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Birth Song Blog

  • Cooking with Medicinal Herbs
  • Maria Chowdhury
  • adaptogensapothecaryastragalusherbsmotheringparentingtips and tricks

Cooking with Medicinal Herbs

Cooking with Medicinal Herbs

In our family, food is our medicine. When the weather gets cooler, the teapot and soup pot stay on the stove. When a family member begins to feel like they are getting sick, we eat our medicinal herbs for dinner.

Cooking with medicinal herbs is an excellent way to get “non-compliant patients” to take their herbal medicine. They don’t even know it’s in there; they think they’re just eating dinner!

Astragalus, which can be purchased at your local health food store, is categorized as an adaptogen and an immunomodulator. Astragalus has a very long list of impressive qualities that include antioxidant, cardiotonic, diuretic, hypotensive, immunostimulant, and tonic properties. It is effective at preventing infections and restoring the body after an illness.

Astragalus has no serious side effects and is considered safe at recommended doses. However, it is not recommended during the acute stage of an illness or during a fever, and it can interact with other medications and herbs. Long-term use of astragalus is generally limited to one dose daily for one month. If you or your child are being treated with immune-suppressing medications, you should not take astragalus.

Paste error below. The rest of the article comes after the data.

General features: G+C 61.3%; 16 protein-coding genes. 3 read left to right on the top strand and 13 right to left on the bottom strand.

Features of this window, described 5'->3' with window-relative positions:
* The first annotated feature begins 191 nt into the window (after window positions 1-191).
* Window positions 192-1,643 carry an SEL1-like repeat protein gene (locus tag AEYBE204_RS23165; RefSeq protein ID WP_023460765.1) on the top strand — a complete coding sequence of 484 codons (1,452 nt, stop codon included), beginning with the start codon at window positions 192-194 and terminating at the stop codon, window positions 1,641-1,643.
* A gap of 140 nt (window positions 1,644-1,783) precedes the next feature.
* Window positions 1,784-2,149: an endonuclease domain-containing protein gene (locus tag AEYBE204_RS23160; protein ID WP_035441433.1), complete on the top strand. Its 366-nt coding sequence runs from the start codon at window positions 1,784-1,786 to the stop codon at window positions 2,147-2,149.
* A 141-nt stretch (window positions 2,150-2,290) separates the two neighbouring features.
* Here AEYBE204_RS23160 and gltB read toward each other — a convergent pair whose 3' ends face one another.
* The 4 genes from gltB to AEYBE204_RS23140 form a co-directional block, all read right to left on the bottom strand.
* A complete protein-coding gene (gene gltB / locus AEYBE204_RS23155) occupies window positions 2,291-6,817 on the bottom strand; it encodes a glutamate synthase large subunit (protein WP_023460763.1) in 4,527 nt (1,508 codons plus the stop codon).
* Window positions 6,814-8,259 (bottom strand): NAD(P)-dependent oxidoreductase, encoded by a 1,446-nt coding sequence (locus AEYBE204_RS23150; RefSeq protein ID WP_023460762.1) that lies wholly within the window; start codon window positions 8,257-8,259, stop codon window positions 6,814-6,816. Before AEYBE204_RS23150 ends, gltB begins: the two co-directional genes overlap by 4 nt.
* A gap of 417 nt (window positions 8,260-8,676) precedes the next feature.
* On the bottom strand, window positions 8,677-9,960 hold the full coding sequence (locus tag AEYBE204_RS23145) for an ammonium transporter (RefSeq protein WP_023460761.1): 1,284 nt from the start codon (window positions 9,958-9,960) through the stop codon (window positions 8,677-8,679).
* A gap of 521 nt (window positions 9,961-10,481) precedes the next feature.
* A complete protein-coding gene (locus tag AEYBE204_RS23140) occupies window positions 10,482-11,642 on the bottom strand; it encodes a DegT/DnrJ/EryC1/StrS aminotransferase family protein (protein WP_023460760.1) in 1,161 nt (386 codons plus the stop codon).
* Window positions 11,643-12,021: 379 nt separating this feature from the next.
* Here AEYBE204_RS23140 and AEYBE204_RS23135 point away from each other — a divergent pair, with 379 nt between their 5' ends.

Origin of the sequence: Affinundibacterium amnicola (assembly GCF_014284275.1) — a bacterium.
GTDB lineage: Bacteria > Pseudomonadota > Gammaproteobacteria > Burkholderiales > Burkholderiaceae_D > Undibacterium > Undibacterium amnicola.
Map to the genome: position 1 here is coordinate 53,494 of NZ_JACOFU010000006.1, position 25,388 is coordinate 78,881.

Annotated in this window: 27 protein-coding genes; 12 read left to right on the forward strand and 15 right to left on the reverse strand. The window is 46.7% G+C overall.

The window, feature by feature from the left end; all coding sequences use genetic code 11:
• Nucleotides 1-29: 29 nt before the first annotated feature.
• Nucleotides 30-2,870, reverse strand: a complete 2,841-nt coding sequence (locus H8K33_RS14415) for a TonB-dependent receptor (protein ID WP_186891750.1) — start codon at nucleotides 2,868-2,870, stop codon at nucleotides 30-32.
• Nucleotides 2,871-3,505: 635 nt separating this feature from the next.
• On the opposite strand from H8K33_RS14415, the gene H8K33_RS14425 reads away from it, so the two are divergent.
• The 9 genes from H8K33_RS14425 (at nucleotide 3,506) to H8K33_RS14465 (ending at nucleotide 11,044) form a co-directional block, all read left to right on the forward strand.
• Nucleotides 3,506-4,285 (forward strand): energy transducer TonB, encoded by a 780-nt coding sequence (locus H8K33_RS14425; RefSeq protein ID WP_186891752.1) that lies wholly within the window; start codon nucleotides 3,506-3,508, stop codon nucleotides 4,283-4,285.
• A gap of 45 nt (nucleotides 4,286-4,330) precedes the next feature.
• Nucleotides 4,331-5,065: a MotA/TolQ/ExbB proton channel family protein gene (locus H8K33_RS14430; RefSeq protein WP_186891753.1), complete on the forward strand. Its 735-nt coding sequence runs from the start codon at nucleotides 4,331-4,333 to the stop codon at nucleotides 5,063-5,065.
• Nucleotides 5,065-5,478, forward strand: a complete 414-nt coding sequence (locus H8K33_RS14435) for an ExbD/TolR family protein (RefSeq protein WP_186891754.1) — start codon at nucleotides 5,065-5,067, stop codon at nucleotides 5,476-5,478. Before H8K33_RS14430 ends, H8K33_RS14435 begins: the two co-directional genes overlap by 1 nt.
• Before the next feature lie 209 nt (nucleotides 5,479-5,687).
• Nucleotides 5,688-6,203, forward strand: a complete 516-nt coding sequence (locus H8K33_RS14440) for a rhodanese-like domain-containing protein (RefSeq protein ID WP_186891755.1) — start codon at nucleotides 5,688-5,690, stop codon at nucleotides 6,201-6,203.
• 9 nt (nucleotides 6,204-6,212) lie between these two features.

Let me share with you one of my favorite medicinal soups. It is delicious, nutritious, and incredibly easy to make.

Cook with medicinal herbs to improve your family's health. - Birth Song Botanicals

Maria's Astragalus Soup

Ingredients:

  • Astragalus Root
  • Ginger Root
  • Garlic
  • Onions
  • Shiitake Mushrooms
  • Arame Seaweed
  • Sweet Potatoes
  • Kale
  • Carrots
  • Broccoli
  • Miso Paste
  • Bone broth (or vegetable broth if you prefer)

Directions:

My base usually begins with chicken bone broth, made from a whole chicken I baked a few days before. When I make the broth, I always add a lemon or lime to the water. The acid from the citrus helps pull the calcium from the bones, which enhances the nutritional value of the broth.

After straining the broth, I add ginger, garlic, onions, and astragalus root to my soup pot.

At this point, I begin to soak my seaweed in water. When it’s soft, I add it and the other vegetables to the broth.

Near the end, I add most of my spices for flavor and the kale or other dark leafy greens.

When the soup is finished, I remove it from the heat and add plenty of miso to flavor. You can also remove the Astragalus root before serving. If your husband is like mine, you’d better add some spicy hot peppers, too!

Try it and let me know what you think! And in the comments below, I'd love to hear from you! Do you have any favorite recipes that you cook up when the family is feeling sick?

 

If you want to know more about cooking with medicinal herbs, what herbs are safe for children and what illnesses are good to start with herbs when working with children...  

 Then you will love my Herbs for Kids Free Online Course!

 Click This Link To Enroll Now and Start Lesson 1 Today! 

 

Photo Credit
  • Maria Chowdhury
  • adaptogensapothecaryastragalusherbsmotheringparentingtips and tricks

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